Paper Rapid Prototyping

I have the habit of keeping an ear on the happennings in the Rapid Prototyping industry because SYCODE offers quite a few products for that industry. Today my attention was drawn to a company called Mcor Technologies which offers a 3D printer that creates models from office paper. Yes, normal A4/Letter sized paper. They call it Paper Rapid Prototyping wherein sheets of paper are glued together and then weeded to result in a 3D part. Literrally 3D printing on good old 2D paper!

The product is called Mcor Matrix and is priced at 18,900 EUR ($27,760) with an annual maintenance of 1,500 EUR ($2,200).

I guess people buying one of these will have no need for a paper shredder.

  • Scott

    This technology is nothing new. Laminated Object Modeling (LOM) machines have been around as far back as early SLA machines. They were more popular at the time because the SLA material was so brittle whereas paper glued together and cured was nearly as strong as wood. The short comings were the time needed to laminate and cure each layer and of course the finish is as good as the thickness of the paper. Needless to say, a lot of hand finishing and a lot of wasted material ($$$).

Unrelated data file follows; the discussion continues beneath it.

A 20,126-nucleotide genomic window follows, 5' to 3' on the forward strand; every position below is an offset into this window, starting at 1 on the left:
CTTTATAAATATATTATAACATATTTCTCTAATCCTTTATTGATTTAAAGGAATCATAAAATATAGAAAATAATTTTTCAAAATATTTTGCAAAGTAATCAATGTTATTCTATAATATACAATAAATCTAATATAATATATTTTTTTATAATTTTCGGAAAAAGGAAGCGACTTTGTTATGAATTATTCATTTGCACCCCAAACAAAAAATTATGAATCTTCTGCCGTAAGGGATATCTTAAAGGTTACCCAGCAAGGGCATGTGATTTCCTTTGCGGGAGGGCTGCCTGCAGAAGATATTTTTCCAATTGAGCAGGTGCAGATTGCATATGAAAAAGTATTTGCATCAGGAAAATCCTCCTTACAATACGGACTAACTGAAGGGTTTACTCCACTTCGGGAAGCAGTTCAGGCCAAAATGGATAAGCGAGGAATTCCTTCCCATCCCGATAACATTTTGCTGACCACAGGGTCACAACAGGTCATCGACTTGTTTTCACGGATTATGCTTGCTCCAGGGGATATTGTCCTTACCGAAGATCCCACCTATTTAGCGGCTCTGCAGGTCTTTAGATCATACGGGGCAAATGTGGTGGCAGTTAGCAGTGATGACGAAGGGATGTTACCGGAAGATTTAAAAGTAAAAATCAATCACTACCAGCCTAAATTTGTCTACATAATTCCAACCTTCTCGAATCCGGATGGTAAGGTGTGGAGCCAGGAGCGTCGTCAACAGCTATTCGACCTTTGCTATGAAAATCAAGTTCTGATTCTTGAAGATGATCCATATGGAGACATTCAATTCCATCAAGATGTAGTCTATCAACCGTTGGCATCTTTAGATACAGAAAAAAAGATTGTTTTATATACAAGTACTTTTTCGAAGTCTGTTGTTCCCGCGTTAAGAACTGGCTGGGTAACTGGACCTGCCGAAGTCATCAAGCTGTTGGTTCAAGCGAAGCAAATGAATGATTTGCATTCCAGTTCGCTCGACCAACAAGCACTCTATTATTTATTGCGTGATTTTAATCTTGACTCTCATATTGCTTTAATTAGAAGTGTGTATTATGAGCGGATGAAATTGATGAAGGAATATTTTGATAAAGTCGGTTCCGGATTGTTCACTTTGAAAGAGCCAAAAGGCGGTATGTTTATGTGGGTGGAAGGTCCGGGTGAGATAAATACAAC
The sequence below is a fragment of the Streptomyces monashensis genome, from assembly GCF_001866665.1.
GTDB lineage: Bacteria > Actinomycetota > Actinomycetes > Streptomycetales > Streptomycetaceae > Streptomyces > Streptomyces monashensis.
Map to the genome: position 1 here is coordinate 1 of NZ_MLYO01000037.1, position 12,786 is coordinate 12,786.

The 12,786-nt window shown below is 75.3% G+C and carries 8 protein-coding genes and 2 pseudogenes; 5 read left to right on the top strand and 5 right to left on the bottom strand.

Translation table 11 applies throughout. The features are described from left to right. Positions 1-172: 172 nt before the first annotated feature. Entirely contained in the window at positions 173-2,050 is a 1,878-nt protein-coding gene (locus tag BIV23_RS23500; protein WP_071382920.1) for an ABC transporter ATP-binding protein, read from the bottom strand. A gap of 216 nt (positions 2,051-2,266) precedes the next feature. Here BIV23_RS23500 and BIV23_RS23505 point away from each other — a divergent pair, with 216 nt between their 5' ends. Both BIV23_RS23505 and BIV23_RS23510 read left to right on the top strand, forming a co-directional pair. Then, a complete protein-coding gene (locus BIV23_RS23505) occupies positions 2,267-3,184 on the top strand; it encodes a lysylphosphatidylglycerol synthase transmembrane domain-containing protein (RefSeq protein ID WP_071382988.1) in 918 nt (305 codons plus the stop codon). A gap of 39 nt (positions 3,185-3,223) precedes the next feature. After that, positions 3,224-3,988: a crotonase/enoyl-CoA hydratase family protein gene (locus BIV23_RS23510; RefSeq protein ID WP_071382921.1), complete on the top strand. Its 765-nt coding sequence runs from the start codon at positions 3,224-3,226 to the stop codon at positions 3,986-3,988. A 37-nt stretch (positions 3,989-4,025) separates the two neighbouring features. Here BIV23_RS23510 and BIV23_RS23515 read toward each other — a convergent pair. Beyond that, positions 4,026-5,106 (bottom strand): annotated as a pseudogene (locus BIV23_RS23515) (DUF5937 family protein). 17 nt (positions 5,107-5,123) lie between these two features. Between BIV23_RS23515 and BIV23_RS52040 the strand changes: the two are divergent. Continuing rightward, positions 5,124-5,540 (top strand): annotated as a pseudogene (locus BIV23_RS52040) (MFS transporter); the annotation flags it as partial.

I still like LOMs because the laser used to cut the profile into the sheet of paper can be used to cut other materials, like balsa or aircraft plywood. Talk about a multi-functional machine.

  • Scott

    This technology is nothing new. Laminated Object Modeling (LOM) machines have been around as far back as early SLA machines. They were more popular at the time because the SLA material was so brittle whereas paper glued together and cured was nearly as strong as wood. The short comings were the time needed to laminate and cure each layer and of course the finish is as good as the thickness of the paper. Needless to say, a lot of hand finishing and a lot of wasted material ($$$).I still like LOMs because the laser used to cut the profile into the sheet of paper can be used to cut other materials, like balsa or aircraft plywood. Talk about a multi-functional machine.